Excess debt and capacity aren’t the only problems facing China. As pollution rises to levels that require people to wear masks outdoors and to be encouraged to stay indoors, the Chinese government is putting greater emphasis on environmental sustainability.
To what extent has this negatively affected coal power output and the seaborne coal trade? Quite drastically, you would say from looking at the chart above. The blue line shows thermal power output, which uses coal as a fuel, and the green line shows total electricity output from all sources. Thermal power output grew to ~20% during the second half of 2013 but has since dropped to just 5.0%.
Total electricity output growth fell (not shown above) as economic growth slowed, though this was also because the government tightened pollution controls and is on the move to close smaller coal mines that are generally more inefficient and dangerous.
Will coal consumption growth go away? That’s unlikely, since the fossil fuel remains one of the cheapest and most abundant energy sources available to China. Stricter emission controls will likely be enforced, and coal plants will still be developed for smaller cities. Given that several coal-to-gas plants were approved last year, coal consumption is expected to continue to grow.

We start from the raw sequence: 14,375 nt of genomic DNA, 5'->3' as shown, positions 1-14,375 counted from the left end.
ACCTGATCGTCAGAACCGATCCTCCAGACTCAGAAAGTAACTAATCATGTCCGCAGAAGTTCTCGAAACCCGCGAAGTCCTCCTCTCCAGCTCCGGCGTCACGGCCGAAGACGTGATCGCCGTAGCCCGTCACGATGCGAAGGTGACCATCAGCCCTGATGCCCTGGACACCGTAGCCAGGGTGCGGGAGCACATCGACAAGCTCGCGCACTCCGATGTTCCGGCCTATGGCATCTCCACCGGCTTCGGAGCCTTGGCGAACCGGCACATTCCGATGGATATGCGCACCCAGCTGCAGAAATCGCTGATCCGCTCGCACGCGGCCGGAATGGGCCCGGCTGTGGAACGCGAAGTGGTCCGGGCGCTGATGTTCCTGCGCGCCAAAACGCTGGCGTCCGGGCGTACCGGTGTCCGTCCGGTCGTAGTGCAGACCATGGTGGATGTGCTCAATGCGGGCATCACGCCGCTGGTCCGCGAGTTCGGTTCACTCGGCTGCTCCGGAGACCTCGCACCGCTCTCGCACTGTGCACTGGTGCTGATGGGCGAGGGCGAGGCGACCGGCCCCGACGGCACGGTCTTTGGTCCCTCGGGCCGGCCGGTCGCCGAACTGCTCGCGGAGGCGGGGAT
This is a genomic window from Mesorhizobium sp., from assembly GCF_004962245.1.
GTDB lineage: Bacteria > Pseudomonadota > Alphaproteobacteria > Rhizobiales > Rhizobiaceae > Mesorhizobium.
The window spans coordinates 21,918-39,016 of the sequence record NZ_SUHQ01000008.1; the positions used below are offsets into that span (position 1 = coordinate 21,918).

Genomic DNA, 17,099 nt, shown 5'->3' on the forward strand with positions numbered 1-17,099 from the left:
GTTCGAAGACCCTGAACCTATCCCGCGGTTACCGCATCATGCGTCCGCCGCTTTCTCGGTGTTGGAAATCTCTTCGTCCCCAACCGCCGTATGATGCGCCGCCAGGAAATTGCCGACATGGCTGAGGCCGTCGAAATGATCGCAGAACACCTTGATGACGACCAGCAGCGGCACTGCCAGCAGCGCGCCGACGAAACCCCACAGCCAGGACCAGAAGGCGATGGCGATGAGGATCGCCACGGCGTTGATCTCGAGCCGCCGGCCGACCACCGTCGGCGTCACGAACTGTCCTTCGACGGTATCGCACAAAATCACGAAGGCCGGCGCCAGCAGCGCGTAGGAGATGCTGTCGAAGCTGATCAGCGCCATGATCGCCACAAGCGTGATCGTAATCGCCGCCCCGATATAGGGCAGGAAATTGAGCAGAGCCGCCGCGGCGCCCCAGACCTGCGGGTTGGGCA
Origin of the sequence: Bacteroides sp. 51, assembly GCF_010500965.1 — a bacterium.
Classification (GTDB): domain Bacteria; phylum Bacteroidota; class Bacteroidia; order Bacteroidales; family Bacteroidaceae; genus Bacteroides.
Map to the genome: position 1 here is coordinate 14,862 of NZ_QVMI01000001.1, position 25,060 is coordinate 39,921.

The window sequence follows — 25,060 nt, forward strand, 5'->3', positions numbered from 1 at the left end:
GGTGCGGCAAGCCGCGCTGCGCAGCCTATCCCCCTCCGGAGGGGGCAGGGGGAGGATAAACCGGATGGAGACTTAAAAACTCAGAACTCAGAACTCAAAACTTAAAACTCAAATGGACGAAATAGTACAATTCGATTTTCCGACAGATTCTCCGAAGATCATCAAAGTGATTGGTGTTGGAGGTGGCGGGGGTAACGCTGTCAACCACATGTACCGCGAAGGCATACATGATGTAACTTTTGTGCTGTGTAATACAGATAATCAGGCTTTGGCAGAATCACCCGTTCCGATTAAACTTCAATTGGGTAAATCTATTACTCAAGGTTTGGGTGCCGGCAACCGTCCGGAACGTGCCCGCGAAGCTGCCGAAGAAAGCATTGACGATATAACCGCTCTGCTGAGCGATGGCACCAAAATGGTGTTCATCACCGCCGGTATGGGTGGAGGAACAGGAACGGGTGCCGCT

But given the government’s greater emphasis on pollution, and that China is at a stage where growth transitions from an infrastructure-led economy to a consumption-driven economy, investments in renewable energies, nuclear power, and natural gas are expected to take on a wider role.
China’s thermal power output growth will definitely be a topic dry bulk investors and shipping companies will look at. But how has this, or how will this, affect the seaborne coal trade and dry bulk shipping companies such as DryShips Inc., Diana Shipping Inc., Safe Bulkers Inc., Knightsbridge Tanker Ltd., and the Guggenheim Shipping ETF?